The Mark 48 torpedo (the largest torpedo in the modern US arsenal) is 21 inches in diameter. Although most people could fit into a torpedo tube, it wouldn’t be comfortable, especially with a full diving rig or exposure suit. The torpedo itself is pushed out by a “water ram” (here is a diagram of the system) which uses water under a few tens of psi of pressure; it may not be enough to kill someone, but it would certainly be very uncomfortable and likely incapacitate the diver. The torpedo tube itself has a series of interlocks that prevent the loading hatch from being unlocked while the muzzle door is open for reasons that should be obvious to all, so it cannot be used as an escape hatch.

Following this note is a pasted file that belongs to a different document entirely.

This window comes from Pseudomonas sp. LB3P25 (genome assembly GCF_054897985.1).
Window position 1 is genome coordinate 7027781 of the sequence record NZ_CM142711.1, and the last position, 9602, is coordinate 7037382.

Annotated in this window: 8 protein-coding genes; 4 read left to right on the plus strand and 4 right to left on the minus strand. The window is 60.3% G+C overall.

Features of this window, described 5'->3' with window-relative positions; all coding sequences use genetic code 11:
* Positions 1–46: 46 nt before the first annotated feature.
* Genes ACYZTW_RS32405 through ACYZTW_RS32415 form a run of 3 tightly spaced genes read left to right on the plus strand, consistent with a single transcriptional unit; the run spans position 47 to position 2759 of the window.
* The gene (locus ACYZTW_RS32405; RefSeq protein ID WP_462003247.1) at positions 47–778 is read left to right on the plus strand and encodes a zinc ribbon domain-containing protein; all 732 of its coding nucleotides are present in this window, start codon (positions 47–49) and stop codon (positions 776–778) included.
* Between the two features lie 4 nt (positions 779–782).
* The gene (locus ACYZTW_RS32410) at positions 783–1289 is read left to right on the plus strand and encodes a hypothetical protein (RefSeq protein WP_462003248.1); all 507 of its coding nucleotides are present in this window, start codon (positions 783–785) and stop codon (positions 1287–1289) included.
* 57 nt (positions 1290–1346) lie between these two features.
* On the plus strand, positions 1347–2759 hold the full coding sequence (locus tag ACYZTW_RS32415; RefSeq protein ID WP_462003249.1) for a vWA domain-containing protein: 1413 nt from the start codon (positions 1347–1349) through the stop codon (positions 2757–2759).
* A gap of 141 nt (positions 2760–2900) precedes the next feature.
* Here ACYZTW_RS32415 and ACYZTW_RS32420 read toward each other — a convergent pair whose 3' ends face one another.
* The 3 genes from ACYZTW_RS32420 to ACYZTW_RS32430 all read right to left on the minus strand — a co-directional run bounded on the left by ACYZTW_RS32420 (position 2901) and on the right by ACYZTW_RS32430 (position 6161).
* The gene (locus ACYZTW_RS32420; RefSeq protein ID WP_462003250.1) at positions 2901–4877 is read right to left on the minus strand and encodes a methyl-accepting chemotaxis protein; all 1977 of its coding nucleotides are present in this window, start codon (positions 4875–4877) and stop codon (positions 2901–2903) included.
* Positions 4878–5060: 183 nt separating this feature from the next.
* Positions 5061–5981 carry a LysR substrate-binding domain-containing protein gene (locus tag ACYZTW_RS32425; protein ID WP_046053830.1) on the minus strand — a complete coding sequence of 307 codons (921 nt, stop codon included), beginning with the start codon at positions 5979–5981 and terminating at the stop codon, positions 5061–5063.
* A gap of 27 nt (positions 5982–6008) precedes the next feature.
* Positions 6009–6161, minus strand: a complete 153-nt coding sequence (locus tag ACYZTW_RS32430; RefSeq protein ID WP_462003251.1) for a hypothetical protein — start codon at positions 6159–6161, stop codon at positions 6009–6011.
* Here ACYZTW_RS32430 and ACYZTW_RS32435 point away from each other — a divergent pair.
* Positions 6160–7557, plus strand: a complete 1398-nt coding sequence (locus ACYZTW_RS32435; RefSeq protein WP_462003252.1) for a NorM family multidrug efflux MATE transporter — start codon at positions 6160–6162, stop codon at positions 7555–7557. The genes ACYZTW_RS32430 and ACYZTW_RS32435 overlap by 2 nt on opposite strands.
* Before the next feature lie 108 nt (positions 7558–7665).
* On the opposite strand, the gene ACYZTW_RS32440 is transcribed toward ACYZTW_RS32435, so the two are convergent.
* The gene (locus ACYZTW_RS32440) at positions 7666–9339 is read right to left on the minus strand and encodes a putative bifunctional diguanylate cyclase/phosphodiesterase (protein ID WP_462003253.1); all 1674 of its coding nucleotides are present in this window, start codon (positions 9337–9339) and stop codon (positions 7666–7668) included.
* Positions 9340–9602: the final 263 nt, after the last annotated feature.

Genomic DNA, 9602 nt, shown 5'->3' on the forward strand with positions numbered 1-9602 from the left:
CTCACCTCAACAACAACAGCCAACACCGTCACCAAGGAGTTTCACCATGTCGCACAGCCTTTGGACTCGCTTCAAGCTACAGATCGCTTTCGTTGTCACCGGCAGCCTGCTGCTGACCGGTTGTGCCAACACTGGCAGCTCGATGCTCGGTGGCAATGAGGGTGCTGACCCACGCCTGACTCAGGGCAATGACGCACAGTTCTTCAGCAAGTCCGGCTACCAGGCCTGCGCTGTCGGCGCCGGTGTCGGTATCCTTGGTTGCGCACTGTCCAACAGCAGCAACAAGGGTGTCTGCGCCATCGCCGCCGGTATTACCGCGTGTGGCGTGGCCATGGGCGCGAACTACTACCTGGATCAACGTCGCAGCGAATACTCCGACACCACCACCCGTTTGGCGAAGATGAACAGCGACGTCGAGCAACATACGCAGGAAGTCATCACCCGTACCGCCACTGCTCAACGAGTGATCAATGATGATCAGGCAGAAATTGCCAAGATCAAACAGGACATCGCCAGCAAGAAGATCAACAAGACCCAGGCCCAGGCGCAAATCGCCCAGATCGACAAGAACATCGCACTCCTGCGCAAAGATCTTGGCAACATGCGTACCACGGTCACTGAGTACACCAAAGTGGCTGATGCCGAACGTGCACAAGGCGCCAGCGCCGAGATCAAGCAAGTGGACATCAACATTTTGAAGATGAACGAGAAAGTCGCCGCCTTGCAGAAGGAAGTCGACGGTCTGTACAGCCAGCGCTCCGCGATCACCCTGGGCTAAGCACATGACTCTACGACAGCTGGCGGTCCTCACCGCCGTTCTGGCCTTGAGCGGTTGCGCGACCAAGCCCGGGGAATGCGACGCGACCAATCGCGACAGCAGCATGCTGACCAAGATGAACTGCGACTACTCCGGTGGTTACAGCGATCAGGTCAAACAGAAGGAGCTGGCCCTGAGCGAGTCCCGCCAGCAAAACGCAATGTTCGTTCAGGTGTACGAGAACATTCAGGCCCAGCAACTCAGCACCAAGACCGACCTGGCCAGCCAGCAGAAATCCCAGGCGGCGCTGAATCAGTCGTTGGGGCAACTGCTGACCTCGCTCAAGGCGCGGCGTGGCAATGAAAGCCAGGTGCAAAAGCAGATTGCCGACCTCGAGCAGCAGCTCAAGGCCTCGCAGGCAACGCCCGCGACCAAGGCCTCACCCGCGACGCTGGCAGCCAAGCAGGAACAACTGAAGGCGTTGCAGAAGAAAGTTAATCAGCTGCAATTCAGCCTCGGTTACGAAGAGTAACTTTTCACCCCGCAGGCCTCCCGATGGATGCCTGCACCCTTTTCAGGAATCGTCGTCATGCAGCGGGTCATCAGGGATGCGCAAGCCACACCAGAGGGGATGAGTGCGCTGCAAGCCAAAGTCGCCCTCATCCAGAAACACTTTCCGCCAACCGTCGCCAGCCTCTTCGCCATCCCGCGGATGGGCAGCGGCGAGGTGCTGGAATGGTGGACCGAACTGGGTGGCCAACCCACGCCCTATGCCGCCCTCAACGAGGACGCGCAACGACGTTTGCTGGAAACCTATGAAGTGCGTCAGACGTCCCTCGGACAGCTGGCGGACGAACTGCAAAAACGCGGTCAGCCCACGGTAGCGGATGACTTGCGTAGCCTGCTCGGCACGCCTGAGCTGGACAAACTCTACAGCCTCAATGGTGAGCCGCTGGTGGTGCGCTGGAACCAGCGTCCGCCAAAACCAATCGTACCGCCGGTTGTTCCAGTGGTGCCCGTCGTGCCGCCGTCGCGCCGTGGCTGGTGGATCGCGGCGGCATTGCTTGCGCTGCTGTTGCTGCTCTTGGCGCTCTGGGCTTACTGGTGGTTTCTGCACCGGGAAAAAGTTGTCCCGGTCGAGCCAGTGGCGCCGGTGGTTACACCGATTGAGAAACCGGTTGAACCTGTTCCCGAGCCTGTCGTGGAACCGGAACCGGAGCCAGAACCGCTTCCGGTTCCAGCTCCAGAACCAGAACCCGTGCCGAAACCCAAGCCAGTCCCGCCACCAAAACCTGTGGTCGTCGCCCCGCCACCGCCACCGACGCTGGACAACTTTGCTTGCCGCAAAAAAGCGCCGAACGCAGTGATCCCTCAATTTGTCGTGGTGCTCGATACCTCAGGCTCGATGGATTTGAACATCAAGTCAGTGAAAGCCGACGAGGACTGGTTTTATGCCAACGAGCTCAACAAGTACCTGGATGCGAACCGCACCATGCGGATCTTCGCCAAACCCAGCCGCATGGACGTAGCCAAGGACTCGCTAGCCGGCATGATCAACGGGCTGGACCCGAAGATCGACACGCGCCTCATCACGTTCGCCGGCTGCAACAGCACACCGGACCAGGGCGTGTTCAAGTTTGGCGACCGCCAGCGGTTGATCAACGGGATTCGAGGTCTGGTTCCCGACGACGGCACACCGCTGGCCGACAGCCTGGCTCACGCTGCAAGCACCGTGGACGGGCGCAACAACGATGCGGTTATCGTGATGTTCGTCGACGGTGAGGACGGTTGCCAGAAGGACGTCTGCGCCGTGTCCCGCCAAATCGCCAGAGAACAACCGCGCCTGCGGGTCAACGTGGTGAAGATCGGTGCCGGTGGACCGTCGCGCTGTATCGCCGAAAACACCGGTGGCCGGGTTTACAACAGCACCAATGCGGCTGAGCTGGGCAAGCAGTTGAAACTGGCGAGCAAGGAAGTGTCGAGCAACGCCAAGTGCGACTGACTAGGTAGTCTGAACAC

The escape hatch on a submarine (other than the normal opening in the sail to the bridge) are the forward and/or aft torpedo loading hatches on the upper side of the pressure hull. These are fairly large hatches designed to allow onload of munitions and supplies, and submariners typically refer to them as the “Mom hatch,” as in, “See, Mom, if we get in trouble, that is how we get out.” The reality is that in any real emergency that occurs at any significant distance below the surface, the likelihood of sailors escaping and surviving is pretty low. Many submarines also have one or more airlocks to support diving operations and/or external shelters; however, again the openings are as small as feasible and are not part of the general escape plan. In the case of serious damage (like onboard fire) from which the submarine can reach the surface, the crew musters to their FIRECON or DAMCON stations, and everyone else goes to the loading hatches, egresses to the topdeck of the hull, and piles into the inflatable life rafts that are tethered to either the hull or each other.